July 1, 2017 10:02:19 PM
For much, if not all its 200 years as a state, Mississippi has struggled with literacy. A lack of basic education has manifested itself in poverty, crime and below average life expectancies and health.
But the state also lags behind in another form of illiteracy that also has grave consequences.
According to a recent WalletHub survey, Mississippi ranks 47th in financial literacy.
Every study on financial habits has Mississippi at or near the very bottom," said Mississippi Treasurer Lynn Fitch. "When it comes to poverty, we rank number one in the country. That's not a coincidence. Financial education gives Mississippians the tools to be empowered by their money and reach their goals, including home ownership and higher education. Financial education has been one of my top priorities."
Kathy Arinder sees the deficit every day.
As executive director of the Columbus-Lowndes County Habitat for Humanity, which assists low-income people become homeowners, Arinder said most of the people who approach her for help lack even a basic understanding of how finances work.
"I'd say for every 25 applicants, one actually is what we call mortgage-ready," Arinder said. "They have no understanding of how money and debt work. Habitat doesn't give people houses -- we help them become homeowners, but it's a partnership. They have to put in their sweat equity, and part of that sweat equity is getting their financial house in order. For many people we see, they don't even know where to start."
With that in mind, Arinder has put together a free financial literacy program called Financial Foundations. The program consists of six classes, which begin on July 18 and end on Nov. 9. While the classes are targeted to potential Habitat for Humanity clients, Arinder said they are open to the anyone on a first-come, first served basis. The deadline to register for the classes is July 13, and people can register by calling the Habitat office at 662-329-2501.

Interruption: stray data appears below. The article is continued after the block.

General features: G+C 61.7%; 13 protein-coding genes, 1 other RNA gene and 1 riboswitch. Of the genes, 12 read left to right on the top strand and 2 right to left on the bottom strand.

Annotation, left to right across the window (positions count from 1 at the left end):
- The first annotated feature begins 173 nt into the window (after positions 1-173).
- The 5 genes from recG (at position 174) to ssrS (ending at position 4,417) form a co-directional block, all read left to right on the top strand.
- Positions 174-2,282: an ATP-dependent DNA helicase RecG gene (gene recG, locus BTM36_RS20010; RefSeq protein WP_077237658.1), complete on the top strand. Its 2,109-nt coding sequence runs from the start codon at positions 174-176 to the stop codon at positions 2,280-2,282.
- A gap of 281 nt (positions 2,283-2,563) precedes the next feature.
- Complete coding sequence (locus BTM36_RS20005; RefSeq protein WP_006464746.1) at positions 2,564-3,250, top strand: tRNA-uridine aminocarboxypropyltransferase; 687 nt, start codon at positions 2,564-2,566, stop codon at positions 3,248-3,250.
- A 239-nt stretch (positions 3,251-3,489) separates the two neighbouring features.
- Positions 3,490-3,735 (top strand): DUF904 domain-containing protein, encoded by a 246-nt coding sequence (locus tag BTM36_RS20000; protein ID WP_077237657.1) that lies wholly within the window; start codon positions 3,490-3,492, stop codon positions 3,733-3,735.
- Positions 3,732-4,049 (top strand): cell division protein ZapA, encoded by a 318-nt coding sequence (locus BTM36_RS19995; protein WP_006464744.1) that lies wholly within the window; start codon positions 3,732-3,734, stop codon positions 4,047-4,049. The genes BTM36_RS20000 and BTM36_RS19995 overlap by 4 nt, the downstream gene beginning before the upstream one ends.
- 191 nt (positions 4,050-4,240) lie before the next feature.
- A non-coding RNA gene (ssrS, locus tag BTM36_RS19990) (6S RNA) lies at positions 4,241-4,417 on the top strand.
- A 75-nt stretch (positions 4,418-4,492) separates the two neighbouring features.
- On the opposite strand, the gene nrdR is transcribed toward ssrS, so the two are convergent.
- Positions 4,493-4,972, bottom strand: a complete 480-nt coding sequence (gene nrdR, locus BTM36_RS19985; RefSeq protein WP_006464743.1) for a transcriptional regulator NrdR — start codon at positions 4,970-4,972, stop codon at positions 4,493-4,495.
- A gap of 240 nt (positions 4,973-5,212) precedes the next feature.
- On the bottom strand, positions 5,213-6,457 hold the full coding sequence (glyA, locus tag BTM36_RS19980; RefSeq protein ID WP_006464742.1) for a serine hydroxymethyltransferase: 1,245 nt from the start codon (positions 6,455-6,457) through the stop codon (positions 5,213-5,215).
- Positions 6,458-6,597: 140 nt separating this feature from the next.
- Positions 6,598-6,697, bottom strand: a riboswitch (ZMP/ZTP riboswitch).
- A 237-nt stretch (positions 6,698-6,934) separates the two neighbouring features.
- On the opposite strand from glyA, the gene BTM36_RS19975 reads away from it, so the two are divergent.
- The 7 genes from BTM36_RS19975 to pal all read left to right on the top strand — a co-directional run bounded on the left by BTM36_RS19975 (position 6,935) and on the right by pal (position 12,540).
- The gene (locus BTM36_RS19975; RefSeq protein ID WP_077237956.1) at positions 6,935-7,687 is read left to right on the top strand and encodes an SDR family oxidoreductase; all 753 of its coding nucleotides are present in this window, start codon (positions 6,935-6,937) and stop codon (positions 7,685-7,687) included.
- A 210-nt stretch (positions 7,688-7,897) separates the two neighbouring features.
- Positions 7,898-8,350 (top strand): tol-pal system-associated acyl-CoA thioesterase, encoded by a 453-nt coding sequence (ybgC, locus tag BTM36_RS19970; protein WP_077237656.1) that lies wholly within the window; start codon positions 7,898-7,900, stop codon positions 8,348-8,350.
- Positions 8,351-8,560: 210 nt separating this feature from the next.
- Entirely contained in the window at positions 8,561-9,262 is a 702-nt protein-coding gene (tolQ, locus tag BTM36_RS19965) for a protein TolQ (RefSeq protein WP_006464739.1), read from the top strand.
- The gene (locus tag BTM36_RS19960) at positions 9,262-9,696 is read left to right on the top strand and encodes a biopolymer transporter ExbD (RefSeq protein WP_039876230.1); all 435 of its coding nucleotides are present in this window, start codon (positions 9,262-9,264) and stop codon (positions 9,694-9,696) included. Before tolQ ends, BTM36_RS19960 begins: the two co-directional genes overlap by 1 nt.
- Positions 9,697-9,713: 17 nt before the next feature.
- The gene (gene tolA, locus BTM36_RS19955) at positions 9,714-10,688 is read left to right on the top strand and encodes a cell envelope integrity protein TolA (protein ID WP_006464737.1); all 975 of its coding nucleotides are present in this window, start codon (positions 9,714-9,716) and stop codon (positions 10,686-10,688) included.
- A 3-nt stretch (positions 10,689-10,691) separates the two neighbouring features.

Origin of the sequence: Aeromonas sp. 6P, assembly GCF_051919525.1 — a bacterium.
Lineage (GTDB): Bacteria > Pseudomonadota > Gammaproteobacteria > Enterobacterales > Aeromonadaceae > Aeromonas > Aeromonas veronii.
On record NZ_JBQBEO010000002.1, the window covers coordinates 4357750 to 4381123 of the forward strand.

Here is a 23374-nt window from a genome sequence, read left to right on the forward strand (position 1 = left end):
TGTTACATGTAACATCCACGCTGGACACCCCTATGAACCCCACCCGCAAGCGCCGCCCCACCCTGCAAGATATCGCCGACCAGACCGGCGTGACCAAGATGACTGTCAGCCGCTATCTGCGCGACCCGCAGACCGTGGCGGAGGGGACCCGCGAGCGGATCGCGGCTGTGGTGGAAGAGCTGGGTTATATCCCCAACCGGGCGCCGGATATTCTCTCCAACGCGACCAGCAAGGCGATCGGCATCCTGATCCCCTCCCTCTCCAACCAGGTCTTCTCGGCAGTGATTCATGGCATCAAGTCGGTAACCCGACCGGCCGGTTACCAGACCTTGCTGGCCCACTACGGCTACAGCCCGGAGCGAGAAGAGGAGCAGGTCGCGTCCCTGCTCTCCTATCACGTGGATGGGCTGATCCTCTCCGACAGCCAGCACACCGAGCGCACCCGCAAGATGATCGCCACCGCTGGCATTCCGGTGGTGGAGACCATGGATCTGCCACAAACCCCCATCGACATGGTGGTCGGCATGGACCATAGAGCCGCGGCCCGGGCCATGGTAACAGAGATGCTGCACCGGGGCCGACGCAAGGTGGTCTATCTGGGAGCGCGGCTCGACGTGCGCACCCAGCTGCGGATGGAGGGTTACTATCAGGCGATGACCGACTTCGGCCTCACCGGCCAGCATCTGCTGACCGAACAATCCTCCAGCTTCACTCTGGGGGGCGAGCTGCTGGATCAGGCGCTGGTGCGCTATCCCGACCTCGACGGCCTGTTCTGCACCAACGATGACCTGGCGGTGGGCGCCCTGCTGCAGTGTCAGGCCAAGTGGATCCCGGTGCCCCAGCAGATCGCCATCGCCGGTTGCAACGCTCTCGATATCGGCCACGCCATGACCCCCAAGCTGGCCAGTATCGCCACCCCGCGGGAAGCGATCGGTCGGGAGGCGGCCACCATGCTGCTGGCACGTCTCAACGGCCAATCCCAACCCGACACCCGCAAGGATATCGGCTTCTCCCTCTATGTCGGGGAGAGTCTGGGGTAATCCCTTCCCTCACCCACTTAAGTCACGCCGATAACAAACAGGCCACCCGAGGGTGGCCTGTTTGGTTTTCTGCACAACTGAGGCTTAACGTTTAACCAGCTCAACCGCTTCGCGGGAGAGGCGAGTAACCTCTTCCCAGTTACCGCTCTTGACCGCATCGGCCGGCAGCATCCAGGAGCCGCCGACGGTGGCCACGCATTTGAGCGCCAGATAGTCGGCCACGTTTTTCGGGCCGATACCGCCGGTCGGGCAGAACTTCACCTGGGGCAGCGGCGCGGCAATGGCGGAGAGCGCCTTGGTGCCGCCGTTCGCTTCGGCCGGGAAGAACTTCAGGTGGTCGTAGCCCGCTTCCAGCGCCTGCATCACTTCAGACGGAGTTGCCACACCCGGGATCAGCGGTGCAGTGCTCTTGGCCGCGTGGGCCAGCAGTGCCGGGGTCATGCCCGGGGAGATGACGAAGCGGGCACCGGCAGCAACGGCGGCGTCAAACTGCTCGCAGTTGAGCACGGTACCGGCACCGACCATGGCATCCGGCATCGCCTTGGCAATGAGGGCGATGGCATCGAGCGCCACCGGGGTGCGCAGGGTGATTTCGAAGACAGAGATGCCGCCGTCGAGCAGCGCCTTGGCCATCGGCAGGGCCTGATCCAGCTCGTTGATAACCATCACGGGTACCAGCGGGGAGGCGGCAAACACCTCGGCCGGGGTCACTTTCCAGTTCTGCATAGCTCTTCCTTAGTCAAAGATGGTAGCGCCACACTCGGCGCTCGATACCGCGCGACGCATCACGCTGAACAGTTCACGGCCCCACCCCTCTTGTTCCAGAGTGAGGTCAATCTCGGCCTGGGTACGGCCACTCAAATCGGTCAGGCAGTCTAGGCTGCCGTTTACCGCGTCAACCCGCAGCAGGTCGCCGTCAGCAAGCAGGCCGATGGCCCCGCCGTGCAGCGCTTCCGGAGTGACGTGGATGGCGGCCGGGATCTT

Each class is devoted to a single topic, taught by local bankers and lenders, ranging from the initial class -- financial recovery -- to the final class on home ownership.
What Arinder is doing may be considered a bit of foreshadowing for financial literacy training throughout the state.
When the state's 22 affiliated Habitat for Humanity organizations meet next month, one of the big topics will be developing a uniform financial literacy training program.
"She's a step ahead of us," said Starkville Area Habitat for Humanity director Joel Downey of Arinder. "Hopefully, in the next year we will have a Vista Volunteer worker to help us with this sort of training, Right now, we send our clients to the Mississippi State Extension Service, which has a lot of resources."
Becky Smith, the Extension specialist for family financial management, will take part in the statewide Habitat meeting.
"The Habitat people have reached out to me to attend their annual development conference where I hope we can start some conversations about the programs and how they work," she said.
Smith said Extension is already well into the process of updating its financial education programs.
"It's a different approach to financial literacy," Smith said. "We really want to listen to the client, figure out what it is they need and then be there for them, helping them change their behaviors, how they think about finances and holding them accountable.
"It's like the difference between just having a gym membership and having a personal trainer," she added.
Downey, who is a certified home buyer educator and counselor, said financial literacy goes far beyond just knowledge.
"For a lot of people, they've just not have any experience," he said. "I've heard people tell me, 'My daddy said never borrow money.' That might sound good to them, but today, the whole world revolves around credit. For a lot of people, there just aren't many avenues for them because they've never the opportunity to make a mortgage payment or the things most of us do to establish credit."
For Arinder, the classes may help open the door to many of the people who didn't qualify for a Habitat home previously.
"That's the whole thing," she said. "If we are not able to help them now, I'm hoping that once they go through this program and get their financial house in order, they can re-apply and be approved. That's the outcome we want with everyone who walks through the door."
Slim Smith is a columnist and feature writer for The Dispatch. His email address is [email protected]
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